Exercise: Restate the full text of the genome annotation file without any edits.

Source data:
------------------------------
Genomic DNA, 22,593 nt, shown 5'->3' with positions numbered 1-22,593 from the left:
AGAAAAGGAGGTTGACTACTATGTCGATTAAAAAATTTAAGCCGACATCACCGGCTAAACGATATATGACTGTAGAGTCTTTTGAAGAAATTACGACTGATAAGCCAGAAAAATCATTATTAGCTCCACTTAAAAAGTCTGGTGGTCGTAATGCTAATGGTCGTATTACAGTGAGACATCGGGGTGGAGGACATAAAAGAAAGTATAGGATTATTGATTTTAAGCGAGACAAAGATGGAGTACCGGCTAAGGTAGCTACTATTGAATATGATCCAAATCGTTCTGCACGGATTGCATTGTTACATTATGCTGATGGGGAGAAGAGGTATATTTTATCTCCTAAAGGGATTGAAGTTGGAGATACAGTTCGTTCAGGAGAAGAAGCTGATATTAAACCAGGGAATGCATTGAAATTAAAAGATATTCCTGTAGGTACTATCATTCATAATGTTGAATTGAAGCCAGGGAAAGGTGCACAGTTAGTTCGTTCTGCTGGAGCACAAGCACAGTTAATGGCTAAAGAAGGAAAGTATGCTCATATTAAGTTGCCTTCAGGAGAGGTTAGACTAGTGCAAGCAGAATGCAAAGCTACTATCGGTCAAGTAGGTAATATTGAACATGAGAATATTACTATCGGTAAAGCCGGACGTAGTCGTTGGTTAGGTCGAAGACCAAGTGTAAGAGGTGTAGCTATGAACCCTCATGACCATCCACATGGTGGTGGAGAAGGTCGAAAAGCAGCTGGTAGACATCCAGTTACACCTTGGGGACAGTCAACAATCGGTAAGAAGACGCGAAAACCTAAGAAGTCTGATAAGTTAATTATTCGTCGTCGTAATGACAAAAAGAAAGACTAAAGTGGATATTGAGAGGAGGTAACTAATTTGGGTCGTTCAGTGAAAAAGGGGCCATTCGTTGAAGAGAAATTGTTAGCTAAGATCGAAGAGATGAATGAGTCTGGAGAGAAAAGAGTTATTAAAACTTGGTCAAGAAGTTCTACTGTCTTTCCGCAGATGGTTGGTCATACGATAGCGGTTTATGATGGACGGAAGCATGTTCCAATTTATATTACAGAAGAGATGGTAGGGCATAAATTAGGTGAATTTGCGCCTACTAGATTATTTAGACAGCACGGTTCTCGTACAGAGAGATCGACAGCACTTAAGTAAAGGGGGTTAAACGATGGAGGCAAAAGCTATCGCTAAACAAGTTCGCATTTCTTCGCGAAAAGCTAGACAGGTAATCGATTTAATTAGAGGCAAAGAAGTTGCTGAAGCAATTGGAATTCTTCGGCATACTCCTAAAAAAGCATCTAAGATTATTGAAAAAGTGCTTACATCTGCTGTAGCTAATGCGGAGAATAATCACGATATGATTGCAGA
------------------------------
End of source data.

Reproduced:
Genomic DNA, 22,593 nt, shown 5'->3' with positions numbered 1-22,593 from the left:
AGAAAAGGAGGTTGACTACTATGTCGATTAAAAAATTTAAGCCGACATCACCGGCTAAACGATATATGACTGTAGAGTCTTTTGAAGAAATTACGACTGATAAGCCAGAAAAATCATTATTAGCTCCACTTAAAAAGTCTGGTGGTCGTAATGCTAATGGTCGTATTACAGTGAGACATCGGGGTGGAGGACATAAAAGAAAGTATAGGATTATTGATTTTAAGCGAGACAAAGATGGAGTACCGGCTAAGGTAGCTACTATTGAATATGATCCAAATCGTTCTGCACGGATTGCATTGTTACATTATGCTGATGGGGAGAAGAGGTATATTTTATCTCCTAAAGGGATTGAAGTTGGAGATACAGTTCGTTCAGGAGAAGAAGCTGATATTAAACCAGGGAATGCATTGAAATTAAAAGATATTCCTGTAGGTACTATCATTCATAATGTTGAATTGAAGCCAGGGAAAGGTGCACAGTTAGTTCGTTCTGCTGGAGCACAAGCACAGTTAATGGCTAAAGAAGGAAAGTATGCTCATATTAAGTTGCCTTCAGGAGAGGTTAGACTAGTGCAAGCAGAATGCAAAGCTACTATCGGTCAAGTAGGTAATATTGAACATGAGAATATTACTATCGGTAAAGCCGGACGTAGTCGTTGGTTAGGTCGAAGACCAAGTGTAAGAGGTGTAGCTATGAACCCTCATGACCATCCACATGGTGGTGGAGAAGGTCGAAAAGCAGCTGGTAGACATCCAGTTACACCTTGGGGACAGTCAACAATCGGTAAGAAGACGCGAAAACCTAAGAAGTCTGATAAGTTAATTATTCGTCGTCGTAATGACAAAAAGAAAGACTAAAGTGGATATTGAGAGGAGGTAACTAATTTGGGTCGTTCAGTGAAAAAGGGGCCATTCGTTGAAGAGAAATTGTTAGCTAAGATCGAAGAGATGAATGAGTCTGGAGAGAAAAGAGTTATTAAAACTTGGTCAAGAAGTTCTACTGTCTTTCCGCAGATGGTTGGTCATACGATAGCGGTTTATGATGGACGGAAGCATGTTCCAATTTATATTACAGAAGAGATGGTAGGGCATAAATTAGGTGAATTTGCGCCTACTAGATTATTTAGACAGCACGGTTCTCGTACAGAGAGATCGACAGCACTTAAGTAAAGGGGGTTAAACGATGGAGGCAAAAGCTATCGCTAAACAAGTTCGCATTTCTTCGCGAAAAGCTAGACAGGTAATCGATTTAATTAGAGGCAAAGAAGTTGCTGAAGCAATTGGAATTCTTCGGCATACTCCTAAAAAAGCATCTAAGATTATTGAAAAAGTGCTTACATCTGCTGTAGCTAATGCGGAGAATAATCACGATATGATTGCAGA